Nick: There was a moment one summer during college we were jamming in my basement. We had two laptops, a keyboard, and a guitar. This was before Ableton Live. Somehow, we decided to sync the laptops by pressing space bar at the same time, which took many tries to get it right. James had a droning bass note going and a processed break-beat. I started shredding some electric guitar like I do. We looked at each other and knew it could only go up from there. Syncing our laptops has gotten easier too (laughs).
Who came up with the band's name? What does it mean?
James: Years before Nick and I started making electronic music together, a brilliant and troubled friend of mine came up with the band name, Host Bodies. It stuck in my head and when I started making beats at age 19, I called the project Host Bodies. There’s layers to it. I don’t want to say it has any one meaning, but it feels like a magic word for me. It empowers me, humbles me, reminds me that I’m more than a body, but also that having a body is a profound gift. We called our first album ‘Daily Apparatus’ which is kind of an ‘idea-rhyme’ for Host Bodies.
Nick: I’ve always been a believer that every human being has genius level creativity waiting to be unleashed. You can open yourself up to the universe and be a vehicle for something beautiful, something profound. Sometimes I don’t even like taking credit for the art I create, because the source feels bigger than my body.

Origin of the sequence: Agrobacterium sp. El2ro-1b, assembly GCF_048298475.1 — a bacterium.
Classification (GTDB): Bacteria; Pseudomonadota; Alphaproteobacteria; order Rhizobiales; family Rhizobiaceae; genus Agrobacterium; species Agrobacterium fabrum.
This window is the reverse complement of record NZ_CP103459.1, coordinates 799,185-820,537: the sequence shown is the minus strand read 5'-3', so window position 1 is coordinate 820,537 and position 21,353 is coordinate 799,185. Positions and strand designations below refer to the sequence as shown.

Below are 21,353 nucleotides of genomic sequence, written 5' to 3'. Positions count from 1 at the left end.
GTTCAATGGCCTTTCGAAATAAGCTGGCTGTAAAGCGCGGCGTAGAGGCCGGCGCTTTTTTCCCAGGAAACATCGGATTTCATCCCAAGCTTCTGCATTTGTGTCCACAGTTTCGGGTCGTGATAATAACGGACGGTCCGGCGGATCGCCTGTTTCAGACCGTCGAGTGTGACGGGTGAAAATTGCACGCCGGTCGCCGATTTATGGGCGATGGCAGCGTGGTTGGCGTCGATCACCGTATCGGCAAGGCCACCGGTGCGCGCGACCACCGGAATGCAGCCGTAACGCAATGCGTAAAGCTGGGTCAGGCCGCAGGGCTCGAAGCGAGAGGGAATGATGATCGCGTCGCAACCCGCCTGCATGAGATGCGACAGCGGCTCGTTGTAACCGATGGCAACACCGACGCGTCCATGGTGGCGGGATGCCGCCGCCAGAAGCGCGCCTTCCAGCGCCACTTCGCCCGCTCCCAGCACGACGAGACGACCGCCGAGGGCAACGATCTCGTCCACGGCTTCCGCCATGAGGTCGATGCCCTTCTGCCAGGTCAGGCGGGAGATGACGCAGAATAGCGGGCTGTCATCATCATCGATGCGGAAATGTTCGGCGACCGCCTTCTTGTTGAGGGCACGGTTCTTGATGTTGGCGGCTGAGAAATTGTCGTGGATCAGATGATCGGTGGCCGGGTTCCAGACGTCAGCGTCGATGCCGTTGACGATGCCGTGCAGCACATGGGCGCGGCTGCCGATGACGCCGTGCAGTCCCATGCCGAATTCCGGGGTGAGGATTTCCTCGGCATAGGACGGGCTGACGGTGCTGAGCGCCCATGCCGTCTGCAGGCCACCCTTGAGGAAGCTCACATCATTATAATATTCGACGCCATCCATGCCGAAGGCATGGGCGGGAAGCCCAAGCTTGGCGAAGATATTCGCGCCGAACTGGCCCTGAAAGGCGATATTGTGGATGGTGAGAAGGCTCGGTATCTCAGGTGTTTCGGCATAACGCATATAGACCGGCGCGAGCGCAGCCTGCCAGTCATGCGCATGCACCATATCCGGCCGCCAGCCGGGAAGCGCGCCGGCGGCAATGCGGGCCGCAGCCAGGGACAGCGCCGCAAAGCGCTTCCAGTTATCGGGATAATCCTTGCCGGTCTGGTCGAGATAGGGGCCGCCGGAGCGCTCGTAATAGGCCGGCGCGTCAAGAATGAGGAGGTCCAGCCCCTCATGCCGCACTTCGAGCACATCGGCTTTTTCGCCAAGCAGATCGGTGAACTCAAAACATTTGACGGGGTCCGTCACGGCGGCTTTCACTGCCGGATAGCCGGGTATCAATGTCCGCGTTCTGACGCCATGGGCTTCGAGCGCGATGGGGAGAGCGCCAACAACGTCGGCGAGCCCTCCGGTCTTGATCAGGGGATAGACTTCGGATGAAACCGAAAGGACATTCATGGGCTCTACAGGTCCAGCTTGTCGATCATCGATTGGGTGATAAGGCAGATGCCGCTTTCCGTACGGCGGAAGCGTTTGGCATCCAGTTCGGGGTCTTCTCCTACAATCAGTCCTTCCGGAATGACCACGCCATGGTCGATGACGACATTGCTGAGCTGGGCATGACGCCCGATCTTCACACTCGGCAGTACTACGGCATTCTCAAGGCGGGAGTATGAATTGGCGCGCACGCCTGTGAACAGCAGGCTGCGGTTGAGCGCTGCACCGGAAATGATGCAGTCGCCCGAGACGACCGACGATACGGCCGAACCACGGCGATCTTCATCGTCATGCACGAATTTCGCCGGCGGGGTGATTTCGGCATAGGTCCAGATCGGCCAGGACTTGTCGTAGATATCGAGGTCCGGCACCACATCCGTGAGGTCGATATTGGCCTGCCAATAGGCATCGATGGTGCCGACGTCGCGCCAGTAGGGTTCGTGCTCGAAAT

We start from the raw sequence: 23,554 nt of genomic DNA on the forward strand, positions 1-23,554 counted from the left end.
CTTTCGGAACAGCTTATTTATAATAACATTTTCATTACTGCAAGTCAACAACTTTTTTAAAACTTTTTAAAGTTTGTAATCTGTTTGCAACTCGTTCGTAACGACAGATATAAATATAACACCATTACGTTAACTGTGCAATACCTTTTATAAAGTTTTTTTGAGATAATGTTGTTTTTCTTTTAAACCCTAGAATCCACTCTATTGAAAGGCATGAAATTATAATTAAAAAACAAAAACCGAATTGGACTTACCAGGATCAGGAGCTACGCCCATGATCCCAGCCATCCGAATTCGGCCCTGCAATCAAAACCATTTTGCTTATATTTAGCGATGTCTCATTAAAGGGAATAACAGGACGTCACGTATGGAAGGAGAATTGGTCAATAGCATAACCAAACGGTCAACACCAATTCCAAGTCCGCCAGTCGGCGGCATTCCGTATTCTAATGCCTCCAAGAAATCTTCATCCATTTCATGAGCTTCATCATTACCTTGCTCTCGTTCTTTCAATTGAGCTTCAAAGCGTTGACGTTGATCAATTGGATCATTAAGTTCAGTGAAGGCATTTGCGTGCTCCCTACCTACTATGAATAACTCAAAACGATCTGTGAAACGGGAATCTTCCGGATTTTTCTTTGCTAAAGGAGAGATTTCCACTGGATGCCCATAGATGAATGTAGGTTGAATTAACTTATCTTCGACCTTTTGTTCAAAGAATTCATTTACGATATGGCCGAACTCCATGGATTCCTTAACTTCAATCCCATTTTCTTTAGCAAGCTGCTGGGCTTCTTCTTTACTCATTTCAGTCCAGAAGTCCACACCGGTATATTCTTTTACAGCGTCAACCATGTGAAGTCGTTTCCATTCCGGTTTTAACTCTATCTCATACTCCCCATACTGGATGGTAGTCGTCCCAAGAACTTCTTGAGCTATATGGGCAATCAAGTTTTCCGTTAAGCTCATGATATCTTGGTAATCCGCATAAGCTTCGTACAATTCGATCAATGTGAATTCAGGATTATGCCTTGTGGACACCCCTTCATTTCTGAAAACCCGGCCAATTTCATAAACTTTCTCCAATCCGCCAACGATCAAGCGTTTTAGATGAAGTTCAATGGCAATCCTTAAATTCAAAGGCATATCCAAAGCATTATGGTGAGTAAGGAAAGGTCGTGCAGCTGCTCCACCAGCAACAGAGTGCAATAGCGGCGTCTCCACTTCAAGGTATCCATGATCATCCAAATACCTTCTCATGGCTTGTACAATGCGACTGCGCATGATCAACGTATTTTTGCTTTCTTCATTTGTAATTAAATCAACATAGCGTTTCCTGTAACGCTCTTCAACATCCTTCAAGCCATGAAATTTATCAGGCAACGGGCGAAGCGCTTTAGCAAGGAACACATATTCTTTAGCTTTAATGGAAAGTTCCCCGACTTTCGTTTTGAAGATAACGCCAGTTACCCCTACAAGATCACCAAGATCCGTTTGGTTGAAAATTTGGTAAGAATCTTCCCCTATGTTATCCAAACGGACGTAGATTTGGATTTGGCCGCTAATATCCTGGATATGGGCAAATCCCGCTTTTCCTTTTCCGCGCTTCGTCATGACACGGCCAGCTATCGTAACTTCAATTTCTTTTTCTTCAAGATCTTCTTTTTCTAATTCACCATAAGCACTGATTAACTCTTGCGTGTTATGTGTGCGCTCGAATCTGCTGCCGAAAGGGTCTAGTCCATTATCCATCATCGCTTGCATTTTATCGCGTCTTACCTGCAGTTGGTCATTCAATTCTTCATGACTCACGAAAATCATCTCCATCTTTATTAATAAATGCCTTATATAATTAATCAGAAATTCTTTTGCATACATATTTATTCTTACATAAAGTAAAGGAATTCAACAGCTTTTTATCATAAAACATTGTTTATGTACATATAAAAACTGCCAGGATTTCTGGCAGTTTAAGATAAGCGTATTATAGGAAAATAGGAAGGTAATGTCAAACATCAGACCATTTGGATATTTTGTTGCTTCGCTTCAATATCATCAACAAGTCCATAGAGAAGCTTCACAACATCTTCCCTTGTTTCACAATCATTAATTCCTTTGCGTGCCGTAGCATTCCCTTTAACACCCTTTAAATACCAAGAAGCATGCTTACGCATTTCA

You recently released your single "Accept". Could you describe to us the recording/production behind it?
James: The recording happened over a period of several years. From wild takes plucking a modified auto-harp in rural Colorado to Nick’s odyssey of late-night sessions with his Les Paul goldtop, the track is a diverse mix of recordings. If I remember correctly, the heavily delayed ukulele riffs were recorded with a Zoom mic in the spur of the moment. Some of the guitar loops came out of Nick’s Line 6 looper. When we finally brought the track to Count Eldridge (an incredible producer and engineer), we were blown away by how much he improved the sound quality in the mixing and mastering stage. That guy has a golden ear.
What can you tell us about your new EP Diamondfruit?